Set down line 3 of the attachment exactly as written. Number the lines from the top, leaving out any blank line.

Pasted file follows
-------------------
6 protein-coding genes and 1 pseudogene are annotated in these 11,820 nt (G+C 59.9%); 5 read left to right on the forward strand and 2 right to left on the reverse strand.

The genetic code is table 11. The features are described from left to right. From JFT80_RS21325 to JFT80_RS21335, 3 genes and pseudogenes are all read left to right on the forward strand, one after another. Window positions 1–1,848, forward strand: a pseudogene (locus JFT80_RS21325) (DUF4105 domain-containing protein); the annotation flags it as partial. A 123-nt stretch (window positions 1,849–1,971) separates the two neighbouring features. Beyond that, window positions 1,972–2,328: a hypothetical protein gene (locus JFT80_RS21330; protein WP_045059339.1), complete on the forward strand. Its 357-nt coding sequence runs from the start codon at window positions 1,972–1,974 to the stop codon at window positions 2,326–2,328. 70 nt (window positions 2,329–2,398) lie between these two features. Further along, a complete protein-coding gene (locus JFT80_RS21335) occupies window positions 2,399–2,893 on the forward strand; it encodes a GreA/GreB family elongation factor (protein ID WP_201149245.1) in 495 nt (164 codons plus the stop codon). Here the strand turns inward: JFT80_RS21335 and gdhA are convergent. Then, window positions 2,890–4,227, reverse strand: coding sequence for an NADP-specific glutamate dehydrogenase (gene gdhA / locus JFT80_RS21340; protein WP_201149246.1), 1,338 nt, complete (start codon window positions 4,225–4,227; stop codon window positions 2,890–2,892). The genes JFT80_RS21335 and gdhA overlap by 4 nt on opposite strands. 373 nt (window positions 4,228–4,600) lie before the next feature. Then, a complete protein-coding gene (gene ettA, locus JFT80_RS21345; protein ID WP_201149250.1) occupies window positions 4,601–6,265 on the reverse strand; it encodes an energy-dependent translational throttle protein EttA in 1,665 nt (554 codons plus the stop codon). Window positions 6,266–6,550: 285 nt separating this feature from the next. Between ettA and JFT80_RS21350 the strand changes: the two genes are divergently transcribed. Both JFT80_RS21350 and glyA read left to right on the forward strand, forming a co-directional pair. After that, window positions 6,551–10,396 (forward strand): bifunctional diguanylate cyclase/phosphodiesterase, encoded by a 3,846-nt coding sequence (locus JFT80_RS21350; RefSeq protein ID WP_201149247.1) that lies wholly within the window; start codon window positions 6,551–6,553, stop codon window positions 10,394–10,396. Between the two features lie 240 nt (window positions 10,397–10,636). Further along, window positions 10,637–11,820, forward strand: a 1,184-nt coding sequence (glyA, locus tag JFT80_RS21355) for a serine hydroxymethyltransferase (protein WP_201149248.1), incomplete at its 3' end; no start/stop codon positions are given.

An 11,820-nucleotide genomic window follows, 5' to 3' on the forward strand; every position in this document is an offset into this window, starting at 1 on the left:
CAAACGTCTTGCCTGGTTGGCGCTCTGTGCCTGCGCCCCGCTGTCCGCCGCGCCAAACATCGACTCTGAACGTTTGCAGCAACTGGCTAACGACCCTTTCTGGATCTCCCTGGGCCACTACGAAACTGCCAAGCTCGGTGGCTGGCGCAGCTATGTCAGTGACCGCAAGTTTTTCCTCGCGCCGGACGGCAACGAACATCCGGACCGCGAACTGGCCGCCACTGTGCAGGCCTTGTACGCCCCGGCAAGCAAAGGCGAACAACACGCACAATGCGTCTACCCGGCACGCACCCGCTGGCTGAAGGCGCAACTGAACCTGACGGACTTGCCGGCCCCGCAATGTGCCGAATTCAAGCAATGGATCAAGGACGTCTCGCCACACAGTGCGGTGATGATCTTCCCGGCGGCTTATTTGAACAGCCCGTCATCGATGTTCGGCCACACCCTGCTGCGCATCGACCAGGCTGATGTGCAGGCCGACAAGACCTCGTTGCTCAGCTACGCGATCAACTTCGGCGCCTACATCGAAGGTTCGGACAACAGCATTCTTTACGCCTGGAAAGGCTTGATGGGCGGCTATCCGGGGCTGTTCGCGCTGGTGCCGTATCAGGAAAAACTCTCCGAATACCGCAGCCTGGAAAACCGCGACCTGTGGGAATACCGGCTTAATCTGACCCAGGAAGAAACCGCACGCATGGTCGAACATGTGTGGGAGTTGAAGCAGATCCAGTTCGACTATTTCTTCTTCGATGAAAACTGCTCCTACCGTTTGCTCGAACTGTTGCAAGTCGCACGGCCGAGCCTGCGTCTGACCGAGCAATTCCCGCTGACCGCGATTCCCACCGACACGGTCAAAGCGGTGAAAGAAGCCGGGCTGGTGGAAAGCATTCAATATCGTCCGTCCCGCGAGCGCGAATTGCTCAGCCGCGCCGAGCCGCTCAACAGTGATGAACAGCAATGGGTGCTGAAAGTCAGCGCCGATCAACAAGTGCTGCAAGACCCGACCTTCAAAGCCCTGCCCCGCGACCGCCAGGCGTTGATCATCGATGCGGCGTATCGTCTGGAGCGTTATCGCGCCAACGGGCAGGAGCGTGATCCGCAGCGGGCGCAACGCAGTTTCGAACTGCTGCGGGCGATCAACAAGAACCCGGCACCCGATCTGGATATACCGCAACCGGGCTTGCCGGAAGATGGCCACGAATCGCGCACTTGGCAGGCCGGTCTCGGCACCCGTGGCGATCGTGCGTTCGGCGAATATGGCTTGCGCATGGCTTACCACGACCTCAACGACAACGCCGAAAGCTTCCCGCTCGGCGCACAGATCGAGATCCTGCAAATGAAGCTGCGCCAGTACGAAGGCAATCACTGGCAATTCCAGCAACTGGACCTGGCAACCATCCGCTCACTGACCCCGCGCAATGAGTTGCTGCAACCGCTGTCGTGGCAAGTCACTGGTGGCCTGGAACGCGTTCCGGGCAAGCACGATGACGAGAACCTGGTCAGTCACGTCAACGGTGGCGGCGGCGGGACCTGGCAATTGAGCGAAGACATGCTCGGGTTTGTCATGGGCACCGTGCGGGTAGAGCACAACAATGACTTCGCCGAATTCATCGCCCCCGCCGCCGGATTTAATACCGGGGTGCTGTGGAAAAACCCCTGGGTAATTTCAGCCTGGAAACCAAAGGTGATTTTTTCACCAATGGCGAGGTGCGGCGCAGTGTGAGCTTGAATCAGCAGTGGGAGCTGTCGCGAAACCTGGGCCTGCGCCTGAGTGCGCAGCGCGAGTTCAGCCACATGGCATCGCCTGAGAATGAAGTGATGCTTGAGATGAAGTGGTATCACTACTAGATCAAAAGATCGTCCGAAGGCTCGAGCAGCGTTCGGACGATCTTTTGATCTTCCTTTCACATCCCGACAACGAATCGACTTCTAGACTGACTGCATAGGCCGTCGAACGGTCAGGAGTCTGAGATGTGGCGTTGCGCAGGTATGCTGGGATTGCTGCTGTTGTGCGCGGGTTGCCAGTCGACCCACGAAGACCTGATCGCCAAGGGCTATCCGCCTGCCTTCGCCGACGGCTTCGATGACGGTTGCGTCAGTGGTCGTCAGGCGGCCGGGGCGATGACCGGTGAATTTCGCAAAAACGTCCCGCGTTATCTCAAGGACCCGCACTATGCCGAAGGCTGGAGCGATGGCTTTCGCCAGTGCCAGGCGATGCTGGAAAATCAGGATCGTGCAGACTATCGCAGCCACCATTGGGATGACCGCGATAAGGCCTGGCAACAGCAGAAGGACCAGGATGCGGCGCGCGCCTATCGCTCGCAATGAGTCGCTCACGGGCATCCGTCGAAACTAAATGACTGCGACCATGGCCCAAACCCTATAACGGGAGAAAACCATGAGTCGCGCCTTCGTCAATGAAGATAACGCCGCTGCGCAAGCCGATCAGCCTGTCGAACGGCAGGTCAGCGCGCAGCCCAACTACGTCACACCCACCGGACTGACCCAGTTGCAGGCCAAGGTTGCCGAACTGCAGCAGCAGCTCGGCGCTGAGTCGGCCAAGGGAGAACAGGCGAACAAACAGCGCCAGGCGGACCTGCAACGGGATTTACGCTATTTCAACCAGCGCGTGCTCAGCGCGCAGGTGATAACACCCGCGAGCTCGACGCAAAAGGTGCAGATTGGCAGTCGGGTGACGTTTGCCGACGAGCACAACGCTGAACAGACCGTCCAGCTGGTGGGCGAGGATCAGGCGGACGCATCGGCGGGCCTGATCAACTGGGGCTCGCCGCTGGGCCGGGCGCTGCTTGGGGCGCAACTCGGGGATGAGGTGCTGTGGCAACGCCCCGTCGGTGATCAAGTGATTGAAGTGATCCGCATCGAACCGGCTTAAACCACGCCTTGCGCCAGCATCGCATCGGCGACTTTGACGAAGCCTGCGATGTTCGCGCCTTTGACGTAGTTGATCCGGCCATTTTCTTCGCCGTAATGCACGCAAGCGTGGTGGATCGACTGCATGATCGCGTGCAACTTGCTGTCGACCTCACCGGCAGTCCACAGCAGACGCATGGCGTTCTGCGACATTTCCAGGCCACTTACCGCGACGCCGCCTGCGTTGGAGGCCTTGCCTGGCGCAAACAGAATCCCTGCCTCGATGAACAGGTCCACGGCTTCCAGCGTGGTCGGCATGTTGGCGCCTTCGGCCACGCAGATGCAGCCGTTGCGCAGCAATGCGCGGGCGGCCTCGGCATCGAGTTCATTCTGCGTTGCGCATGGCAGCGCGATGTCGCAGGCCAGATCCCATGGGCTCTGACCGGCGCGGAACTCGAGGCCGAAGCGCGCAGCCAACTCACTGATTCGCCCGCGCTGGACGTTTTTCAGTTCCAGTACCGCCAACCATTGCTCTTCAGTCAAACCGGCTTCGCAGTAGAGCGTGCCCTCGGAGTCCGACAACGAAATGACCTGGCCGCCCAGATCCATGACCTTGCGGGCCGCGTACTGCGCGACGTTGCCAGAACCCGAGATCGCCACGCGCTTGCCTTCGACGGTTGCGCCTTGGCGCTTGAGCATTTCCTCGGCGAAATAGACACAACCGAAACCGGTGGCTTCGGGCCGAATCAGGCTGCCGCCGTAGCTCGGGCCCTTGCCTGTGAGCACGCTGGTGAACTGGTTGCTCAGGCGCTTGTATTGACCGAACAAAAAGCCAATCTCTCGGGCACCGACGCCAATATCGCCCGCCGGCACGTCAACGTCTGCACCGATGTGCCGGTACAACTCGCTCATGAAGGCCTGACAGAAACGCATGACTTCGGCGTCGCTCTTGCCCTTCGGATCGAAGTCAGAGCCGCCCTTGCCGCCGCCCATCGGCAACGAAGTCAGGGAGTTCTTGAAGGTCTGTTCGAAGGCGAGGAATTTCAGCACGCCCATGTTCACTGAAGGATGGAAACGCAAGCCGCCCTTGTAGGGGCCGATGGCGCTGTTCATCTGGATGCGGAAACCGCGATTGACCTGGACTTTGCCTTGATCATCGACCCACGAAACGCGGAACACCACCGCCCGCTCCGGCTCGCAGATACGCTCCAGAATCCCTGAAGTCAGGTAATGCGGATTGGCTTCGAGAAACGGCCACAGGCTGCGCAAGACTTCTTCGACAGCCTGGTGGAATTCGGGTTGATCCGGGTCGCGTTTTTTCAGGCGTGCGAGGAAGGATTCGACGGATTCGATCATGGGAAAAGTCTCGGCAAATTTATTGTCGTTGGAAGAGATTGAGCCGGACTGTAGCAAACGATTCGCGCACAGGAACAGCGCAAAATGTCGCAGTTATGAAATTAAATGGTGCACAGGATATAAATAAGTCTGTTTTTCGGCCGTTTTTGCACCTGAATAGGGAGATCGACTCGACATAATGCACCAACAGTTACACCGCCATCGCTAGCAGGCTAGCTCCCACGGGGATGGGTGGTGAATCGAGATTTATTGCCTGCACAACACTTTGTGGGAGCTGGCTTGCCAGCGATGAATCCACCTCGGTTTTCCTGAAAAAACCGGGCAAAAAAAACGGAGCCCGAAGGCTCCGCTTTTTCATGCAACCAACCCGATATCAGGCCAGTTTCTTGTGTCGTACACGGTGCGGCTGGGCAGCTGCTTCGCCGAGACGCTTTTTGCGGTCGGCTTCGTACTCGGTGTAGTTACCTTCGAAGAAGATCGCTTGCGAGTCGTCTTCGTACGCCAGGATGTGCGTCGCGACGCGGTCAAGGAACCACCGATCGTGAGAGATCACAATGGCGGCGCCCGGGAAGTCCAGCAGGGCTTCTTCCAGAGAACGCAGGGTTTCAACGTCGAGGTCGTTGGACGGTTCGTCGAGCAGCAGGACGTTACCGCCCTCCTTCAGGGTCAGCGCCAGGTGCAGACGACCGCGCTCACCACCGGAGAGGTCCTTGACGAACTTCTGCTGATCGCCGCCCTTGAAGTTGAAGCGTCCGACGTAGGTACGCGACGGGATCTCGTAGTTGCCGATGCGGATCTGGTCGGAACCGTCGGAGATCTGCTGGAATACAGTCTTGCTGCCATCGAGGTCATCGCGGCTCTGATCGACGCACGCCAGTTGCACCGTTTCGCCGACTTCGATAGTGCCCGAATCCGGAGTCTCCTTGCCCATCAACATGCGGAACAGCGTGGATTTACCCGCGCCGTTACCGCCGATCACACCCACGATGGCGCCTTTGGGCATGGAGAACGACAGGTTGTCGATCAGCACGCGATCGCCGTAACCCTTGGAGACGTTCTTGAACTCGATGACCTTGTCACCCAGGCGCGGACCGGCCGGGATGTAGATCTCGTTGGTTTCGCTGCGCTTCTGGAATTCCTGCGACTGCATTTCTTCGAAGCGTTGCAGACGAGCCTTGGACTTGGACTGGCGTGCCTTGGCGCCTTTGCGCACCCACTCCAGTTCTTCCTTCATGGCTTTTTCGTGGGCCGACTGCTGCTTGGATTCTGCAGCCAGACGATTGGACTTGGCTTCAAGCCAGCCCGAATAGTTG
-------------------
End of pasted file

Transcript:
An 11,820-nucleotide genomic window follows, 5' to 3' on the forward strand; every position in this document is an offset into this window, starting at 1 on the left: